A couple weeks ago, before the season four premiere of Girls, I put together a compendium of Lena Dunham think pieces, most of which were either subtly or overtly negative. It was my way of dealing, a bit passive-aggressively, with what I saw as the endless supply of jealous, illogical, and borderline hysterical reactions to Dunham’s artistic choices. In grasping for any critical trump card with which to put her down, supposedly progressive writers—male and female alike—have betrayed a strange, anti-progressive intolerance for a female artist whose choices aren’t influenced by a political agenda, but by her own aggressive instincts. In the process, the reactionary left wing of the Internet has proved itself just as militantly backward as the righties—they couldn’t pin her down, and it killed them. Some are adept at couching their arguments in the language of political correctness, but anyone who buys is it is a sucker—their hatred comes from the same wellspring. They call her a racist and elitist, and the conservatives call her fat, but they’re all bleating from the same puritanical pit of narrow-minded envy and resentment, and their ultimate goal—though they’d never admit it—is censorship.
In Sunday’s episode, the second of the new season, Dunham’s Hannah Horvath reads a paragraph of her story at the Iowa Writer’s Workshop—she’s a student—about a character named “Anna” who asked her boyfriend to physically abuse her while they had sex. The story, at least from the paragraph she read aloud, deals with the sensations the writer experiences—of submission, of escape—by subjecting herself to the punishment. When the other writers are asked to comment on the story, though, they quickly abandon ideas of of ambiguous emotion and dive into the realm of sexual politics. Horvath, they say, has trivialized the experience of sexual abuse survivors. She has too much privilege. She has not shown sympathy for the male perspective. They don’t know how to react to her, because ‘Anna’ is so clearly a stand-in for Hannah. Horvath fires back on the same terms—she had even given them all a trigger warning before reading—and the discussion devolves into questions of who should be offended, and why. The actual art of the writing is completely lost.
Later, at the bar, Hannah confronts one of her classmates.
“Just here, woman to woman, you didn’t actually think the piece was insensitive to sufferers of abuse, did you?”
But she did, and says so.
“But it’s just a story!” Hannah fires back. “We’re all just here to express ourselves. So it’s like, to censor each other? We’re no better than George W. Bush!”
I’m not the first one to point out how closely this episode parallels Dunham’s own experience with critics, and how it functions as a sort of answer to the endless critical hand-wringing from those who try to hide their true motives. And in fact, some might say that the act of responding, even metaphorically, shows a kind of sensitivity on Dunham’s part that doesn’t belong in art. But because Girls is a personal show—although the degree to which some viewers insist on conflating Hannah and Lena is sort of appalling—it made sense, at least to me, for Dunham to address the issue obliquely. And she hit the nail on the head in identifying the impulse at the heart of every complaint; they want to silence her.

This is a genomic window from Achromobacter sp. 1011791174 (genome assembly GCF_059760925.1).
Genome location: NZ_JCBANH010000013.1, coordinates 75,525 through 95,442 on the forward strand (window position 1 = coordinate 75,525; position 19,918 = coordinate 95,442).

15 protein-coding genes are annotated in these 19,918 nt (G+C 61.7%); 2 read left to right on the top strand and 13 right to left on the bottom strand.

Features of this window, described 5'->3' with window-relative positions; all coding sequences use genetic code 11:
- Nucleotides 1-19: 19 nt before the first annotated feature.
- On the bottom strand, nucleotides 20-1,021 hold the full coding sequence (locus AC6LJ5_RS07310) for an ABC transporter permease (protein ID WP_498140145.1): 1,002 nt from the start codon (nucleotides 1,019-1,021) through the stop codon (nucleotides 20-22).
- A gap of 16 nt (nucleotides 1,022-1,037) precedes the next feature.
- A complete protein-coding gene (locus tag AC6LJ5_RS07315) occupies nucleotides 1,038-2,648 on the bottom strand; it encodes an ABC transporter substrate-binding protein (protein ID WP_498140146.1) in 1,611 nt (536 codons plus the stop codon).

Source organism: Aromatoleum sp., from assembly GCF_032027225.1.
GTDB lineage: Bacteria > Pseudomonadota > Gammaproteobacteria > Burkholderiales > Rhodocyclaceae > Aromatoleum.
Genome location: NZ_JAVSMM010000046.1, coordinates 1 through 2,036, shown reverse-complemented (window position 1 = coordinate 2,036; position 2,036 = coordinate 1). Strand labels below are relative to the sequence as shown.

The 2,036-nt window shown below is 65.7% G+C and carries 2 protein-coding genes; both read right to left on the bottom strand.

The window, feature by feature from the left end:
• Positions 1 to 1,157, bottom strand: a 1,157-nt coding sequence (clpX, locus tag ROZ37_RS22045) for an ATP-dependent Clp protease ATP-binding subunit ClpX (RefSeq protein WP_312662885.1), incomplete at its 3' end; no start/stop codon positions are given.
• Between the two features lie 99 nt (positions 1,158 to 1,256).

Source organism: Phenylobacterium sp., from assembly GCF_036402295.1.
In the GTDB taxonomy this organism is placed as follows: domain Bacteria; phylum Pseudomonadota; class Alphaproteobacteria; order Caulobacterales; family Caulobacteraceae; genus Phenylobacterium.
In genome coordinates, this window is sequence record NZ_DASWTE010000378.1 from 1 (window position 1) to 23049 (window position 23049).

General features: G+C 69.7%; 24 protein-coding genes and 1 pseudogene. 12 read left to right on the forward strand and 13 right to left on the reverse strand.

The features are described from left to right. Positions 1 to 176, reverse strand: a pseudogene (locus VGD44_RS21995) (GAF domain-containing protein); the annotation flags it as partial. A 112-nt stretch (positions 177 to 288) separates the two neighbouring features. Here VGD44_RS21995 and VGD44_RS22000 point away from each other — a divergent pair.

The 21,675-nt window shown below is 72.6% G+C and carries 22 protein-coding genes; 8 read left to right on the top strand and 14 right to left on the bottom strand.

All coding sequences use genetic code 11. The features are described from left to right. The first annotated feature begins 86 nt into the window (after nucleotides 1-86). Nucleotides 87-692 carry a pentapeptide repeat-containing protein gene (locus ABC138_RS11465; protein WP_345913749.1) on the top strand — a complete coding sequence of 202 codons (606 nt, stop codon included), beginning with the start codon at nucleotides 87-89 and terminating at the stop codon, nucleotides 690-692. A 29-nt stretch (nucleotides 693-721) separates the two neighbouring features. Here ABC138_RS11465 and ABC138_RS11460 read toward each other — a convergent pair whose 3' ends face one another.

The line quoted above, about censorship, may have seemed like her answer to the critics, but the brilliance of Dunham and her writers is that the real answer came later, in a wonderful display of subjective expressionism. Her gay friend Elijah visits, sick of New York, and they crash an undergraduate house part. There, they dance drunkenly until Elijah disappears to give a handjob to a “straight” student in a bathroom, and Lena gives a harsh pep talk to a weeping undergrad upset that her long-distance boyfriend has cheated on her—”snap out of it!”—before cutting her in the bathroom line. The scene is pure energy, pure emotion, and pure debauchery. There are no ethics, no moments of philosophy, and no disrupting bouts of political correctness. It’s pure Dunham, unapologetic and raw, and it was an emphatic fuck-you to the intolerant and prudish alike. Life, the message went, is messy, and can’t be controlled.
The success of Girls has always depended on Dunham’s boldness, and that boldness has been so offensive to so many that it inspired an unconscious online campaign designed to muzzle the disruptive she-devil. Depending on where they came from, they attacked her looks or her politics, but the goal was the same. And at every moment, she has held up to the pressure and asserted her right to artistic expression. Not once has she demanded that anybody like her, but she has adamantly refused to back down to the will of those who don’t.
Lena Dunham is a confirmed badass, and every time she proves herself in the face of the cowards that are her enemies, I want to stand up and cheer. She is asserting that art matters, and in many ways expresses a deeper truth than mere ideas ever could. That, I think, is where her real power lies. Ideas and theories and petty complaints are a dime a dozen, and they wilt in the face of real talent. Lena Dunham, I imagine, could write a mean think piece, but her detractors could never, ever do what she does. Her best defense—the only one she needs—is to show it.